Suzan wrote:I view Renesmee as being a completely different species with accelerated maturation.
I have to say, that's pretty much how I've always seen it as well. Though I admit it's hard to picture exactly what it means to be growing up at three times the natural rate -- just as it's hard to imagine exactly in what sense the younger Cullens are "frozen" as teenagers. Obviously in some respects Edward is far older than his 17 years and in others clearly he's not (as you say, it would be seriously creepy to really think of someone older than your grandfather having ANY of Edward's teenage interests, not just his romantic ones!).
I take your observation about emotional maturation too, up to a point -- though with ordinary human children I think one should be wary about flexing our conventional expectations too far: sure, children vary, but there are some natural limits to healthy psychological development; I would be cautious where a child appears to be ready for things WAY beyond their chronological age. They're not always as mature as they seem (or claim) to be! But in Renesme's case, that seems beside the point; she's not just "mature for her age"; she's living to a completely different biological clock. At least, that's how I read Stephenie.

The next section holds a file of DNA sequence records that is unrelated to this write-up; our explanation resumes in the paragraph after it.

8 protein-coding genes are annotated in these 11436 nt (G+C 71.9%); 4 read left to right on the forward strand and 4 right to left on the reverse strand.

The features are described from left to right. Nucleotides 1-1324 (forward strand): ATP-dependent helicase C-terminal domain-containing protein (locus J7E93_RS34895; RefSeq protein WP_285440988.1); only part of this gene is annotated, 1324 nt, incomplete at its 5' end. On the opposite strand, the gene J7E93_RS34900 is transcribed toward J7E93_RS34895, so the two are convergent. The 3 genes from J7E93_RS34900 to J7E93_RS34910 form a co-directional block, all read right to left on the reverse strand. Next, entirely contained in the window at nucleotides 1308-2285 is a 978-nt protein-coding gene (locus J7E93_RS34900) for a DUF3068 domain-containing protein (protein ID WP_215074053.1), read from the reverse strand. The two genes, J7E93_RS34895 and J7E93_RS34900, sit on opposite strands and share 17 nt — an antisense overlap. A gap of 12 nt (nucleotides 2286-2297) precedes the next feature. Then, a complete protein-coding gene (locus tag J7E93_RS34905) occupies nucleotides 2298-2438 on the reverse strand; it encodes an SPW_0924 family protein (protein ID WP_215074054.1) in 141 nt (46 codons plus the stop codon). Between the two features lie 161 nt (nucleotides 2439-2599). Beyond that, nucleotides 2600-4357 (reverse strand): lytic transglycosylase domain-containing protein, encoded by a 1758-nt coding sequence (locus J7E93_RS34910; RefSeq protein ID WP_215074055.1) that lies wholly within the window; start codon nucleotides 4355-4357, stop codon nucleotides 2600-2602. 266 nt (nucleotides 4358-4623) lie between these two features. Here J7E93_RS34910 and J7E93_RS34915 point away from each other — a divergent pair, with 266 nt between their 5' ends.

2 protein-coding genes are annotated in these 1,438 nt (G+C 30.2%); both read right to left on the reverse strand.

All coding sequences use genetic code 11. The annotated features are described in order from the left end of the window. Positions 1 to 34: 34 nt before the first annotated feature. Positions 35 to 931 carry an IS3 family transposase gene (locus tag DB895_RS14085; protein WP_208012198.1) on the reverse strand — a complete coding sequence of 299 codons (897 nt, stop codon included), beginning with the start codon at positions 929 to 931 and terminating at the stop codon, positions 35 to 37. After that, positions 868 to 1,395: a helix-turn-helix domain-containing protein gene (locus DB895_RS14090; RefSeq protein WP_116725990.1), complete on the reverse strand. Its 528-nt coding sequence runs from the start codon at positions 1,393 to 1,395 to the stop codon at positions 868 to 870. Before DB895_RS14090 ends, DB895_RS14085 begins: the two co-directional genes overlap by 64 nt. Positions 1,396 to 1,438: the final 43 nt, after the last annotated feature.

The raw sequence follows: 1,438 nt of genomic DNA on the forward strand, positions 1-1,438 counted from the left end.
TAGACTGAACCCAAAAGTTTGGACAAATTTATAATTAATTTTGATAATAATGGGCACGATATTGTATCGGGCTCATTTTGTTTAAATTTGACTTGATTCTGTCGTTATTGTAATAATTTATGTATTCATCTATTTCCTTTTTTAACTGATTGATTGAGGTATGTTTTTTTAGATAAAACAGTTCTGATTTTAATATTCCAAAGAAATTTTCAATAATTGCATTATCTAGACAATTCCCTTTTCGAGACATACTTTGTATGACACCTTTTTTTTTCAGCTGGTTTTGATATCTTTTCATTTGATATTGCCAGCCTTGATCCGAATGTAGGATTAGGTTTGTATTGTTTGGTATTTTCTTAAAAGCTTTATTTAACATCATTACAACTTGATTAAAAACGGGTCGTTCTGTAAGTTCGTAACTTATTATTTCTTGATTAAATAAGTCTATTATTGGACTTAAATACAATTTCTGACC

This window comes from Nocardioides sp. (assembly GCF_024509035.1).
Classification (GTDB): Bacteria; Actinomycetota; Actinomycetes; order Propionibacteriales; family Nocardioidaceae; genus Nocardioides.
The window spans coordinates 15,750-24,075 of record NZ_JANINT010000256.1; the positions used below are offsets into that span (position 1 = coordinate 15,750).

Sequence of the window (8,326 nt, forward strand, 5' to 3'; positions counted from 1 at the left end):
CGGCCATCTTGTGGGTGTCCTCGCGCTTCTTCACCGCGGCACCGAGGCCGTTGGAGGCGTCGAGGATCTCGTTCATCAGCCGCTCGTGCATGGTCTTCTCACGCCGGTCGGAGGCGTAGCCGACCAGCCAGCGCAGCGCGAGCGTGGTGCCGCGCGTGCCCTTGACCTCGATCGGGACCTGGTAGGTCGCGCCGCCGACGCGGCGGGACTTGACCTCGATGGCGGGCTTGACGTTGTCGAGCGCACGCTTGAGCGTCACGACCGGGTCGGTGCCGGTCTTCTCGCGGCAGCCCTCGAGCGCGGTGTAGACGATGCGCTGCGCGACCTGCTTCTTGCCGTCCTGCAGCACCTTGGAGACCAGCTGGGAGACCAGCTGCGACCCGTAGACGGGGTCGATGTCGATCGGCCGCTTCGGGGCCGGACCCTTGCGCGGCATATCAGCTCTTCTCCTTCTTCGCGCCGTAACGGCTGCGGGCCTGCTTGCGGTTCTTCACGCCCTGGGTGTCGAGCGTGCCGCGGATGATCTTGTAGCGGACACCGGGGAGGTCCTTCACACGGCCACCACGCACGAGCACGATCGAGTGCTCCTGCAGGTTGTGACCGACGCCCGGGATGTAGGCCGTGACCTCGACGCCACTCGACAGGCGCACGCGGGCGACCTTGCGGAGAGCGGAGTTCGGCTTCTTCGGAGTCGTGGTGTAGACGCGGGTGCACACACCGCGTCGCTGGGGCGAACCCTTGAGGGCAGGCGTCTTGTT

I take it, Leah Forever, that this is why we're not all as disturbed as you are by the idea of Jake going out with Nessie in a relatively few years' time. It all depends on how you see her -- a seven year old trapped in a young woman's body, or a being who has in effect time travelled so that she's arrived at her twenty-somethingth year in the time it takes Jake to get seven years older. (Or however it goes; ashamed to say I'm really not up to speed with the technicalities here!)
This is of course a different question from how we feel about wolves imprinting on ordinary children. Of which more later.